The University of Miami’s Miller School of Medicine is joining the tobacco-free trend that is sweeping the nation, with plans to institute a campus-wide ban on smoking early next year.
Smoking is already forbidden inside buildings around the 153-acre UM/Jackson Memorial Medical Center complex but soon it will be prohibited outside as well. The ban will include parking lots and garages, benches and picnic tables and even parked cars.
“As a recognized health institution, [we] should project that image,” said Dr. Richard Thurer, chairman of the smoke-free coordinating committee. He says the new policy is a natural extension of the school’s mission: to promote healthy behavior.
“The major goal is to get smokers into smoking cessation programs,” said Thurer, senior associate dean of faculty affairs at the medical school.
According to the Americans for Nonsmokers’ Rights Foundation, approximately 365 college campuses around the country have already gone smoke-free. The University of Florida in Gainesville plans to go entirely smoke-free next July.
Third-year UM medical student Kimberly Ross is thrilled about the new policy.
“I think it is a wonderful idea, especially at the medical school where we are learning about the importance of educating our patients, encouraging smoking cessation and helping them along this path to better health,” she said. “Of course there will be some opposition. Whenever there is a step in any direction, there is almost always resistance to that change.”
Armando Solana, an employee in Jackson’s rehab department who has been smoking for 20 years, doesn’t like the new policy. While he recognizes the health benefits, he feels the policy is impinging on his rights.
“It’s taking away something personal from people,” he said. “It [smoking] is part of the freedom of our country.”
Miller School dean Pascal J. Goldschmidt knows the policy won’t please everyone.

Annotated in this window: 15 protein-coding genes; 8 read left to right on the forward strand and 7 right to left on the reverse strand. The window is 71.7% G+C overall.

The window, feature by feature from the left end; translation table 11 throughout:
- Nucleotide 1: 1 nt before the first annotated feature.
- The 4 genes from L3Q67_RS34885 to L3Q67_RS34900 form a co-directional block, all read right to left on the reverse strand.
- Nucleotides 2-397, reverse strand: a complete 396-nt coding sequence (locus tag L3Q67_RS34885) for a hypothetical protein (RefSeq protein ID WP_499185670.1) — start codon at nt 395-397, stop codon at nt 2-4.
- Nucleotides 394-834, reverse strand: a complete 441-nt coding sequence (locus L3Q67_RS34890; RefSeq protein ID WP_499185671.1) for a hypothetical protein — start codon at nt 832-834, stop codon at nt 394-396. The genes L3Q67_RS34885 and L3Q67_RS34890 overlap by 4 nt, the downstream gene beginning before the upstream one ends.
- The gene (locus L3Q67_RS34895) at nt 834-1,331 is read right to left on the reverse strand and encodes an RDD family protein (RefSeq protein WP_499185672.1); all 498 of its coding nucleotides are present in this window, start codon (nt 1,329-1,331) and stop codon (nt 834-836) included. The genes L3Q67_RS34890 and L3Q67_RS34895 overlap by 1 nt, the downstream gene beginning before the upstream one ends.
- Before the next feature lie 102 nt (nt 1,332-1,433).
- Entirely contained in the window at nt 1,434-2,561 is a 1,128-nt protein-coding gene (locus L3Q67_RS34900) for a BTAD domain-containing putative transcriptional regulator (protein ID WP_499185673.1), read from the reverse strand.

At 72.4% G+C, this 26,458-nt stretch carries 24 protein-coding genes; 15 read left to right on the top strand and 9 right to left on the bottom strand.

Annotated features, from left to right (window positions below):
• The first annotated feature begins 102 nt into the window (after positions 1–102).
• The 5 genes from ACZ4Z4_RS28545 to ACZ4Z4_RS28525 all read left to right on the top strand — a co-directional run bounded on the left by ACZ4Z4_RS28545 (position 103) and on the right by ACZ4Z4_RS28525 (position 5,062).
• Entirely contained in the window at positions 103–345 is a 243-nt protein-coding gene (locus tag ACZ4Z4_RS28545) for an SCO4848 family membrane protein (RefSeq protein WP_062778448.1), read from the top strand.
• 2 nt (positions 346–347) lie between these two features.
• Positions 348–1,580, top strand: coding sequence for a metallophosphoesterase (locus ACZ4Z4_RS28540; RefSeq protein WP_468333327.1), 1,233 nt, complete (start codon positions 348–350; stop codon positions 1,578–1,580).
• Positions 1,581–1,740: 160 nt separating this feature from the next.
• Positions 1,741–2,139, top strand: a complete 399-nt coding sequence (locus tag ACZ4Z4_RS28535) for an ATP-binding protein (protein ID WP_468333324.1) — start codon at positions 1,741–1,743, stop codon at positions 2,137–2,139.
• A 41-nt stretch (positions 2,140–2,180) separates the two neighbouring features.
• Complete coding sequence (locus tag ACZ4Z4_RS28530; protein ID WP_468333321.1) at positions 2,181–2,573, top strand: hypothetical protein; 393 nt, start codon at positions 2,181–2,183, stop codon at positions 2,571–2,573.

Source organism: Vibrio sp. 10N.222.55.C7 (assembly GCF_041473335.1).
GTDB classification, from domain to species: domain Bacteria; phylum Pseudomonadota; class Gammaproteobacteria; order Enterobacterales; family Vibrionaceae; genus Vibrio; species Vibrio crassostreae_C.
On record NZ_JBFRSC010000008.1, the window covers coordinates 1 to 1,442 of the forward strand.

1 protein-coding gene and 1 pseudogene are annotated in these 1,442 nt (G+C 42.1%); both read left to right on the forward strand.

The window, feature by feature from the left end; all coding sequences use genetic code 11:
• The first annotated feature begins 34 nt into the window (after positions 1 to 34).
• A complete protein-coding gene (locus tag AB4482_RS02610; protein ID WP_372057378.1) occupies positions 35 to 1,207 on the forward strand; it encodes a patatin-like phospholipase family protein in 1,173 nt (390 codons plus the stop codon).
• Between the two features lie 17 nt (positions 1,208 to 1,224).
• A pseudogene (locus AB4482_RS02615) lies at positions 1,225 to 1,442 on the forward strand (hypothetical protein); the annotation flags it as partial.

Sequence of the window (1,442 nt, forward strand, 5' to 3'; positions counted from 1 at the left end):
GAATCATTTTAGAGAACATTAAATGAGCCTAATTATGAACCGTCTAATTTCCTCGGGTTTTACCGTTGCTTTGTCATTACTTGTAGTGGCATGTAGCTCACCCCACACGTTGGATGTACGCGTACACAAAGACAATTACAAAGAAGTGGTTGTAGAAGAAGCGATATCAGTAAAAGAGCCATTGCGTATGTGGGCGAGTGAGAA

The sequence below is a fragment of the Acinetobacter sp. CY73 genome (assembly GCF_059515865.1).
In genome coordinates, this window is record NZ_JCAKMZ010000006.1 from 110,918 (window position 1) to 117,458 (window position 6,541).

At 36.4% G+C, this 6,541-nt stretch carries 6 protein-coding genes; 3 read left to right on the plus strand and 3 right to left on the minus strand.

“It’s a move that might not make everyone happy, but it will help everybody,” Goldschmidt said. “I’m not trying to give people a hard time. I’m trying to help them and provide them the opportunity to discontinue [smoking].”
Miller School security officials will not be enforcing the policy, but rather a volunteer group of “smoke-free campus ambassadors” will implement the new initiative. Students and faculty members are currently being recruited. The smoke-free committee hopes to enlist approximately 100 ambassadors.
“There’s not going to be any smoking police,” Thurer said. “Smokers won’t be forcibly arrested or removed.”
Security could become involved, however, if policy violations become flagrant, habitual or aggressive.
Once recruited, ambassadors will watch short role-playing films aimed at showing different ways to approach smokers and politely inform them of the policy. They will then hand the smoker a card explaining the policy, as well as indicating a hotline number they may call for advice on quitting.
The films and other educational materials will soon be available to volunteers on a smoke-free Web site that is currently under construction.
“We’re certainly not pioneers in this,” Thurer said.
According to ANRF, approximately 1,802 U.S. hospitals, health care systems and clinics have already gone smoke-free. More than 60 Florida hospitals adopted a smoke-free policy according to the Florida Hospital Association, including Baptist Hospital of Miami.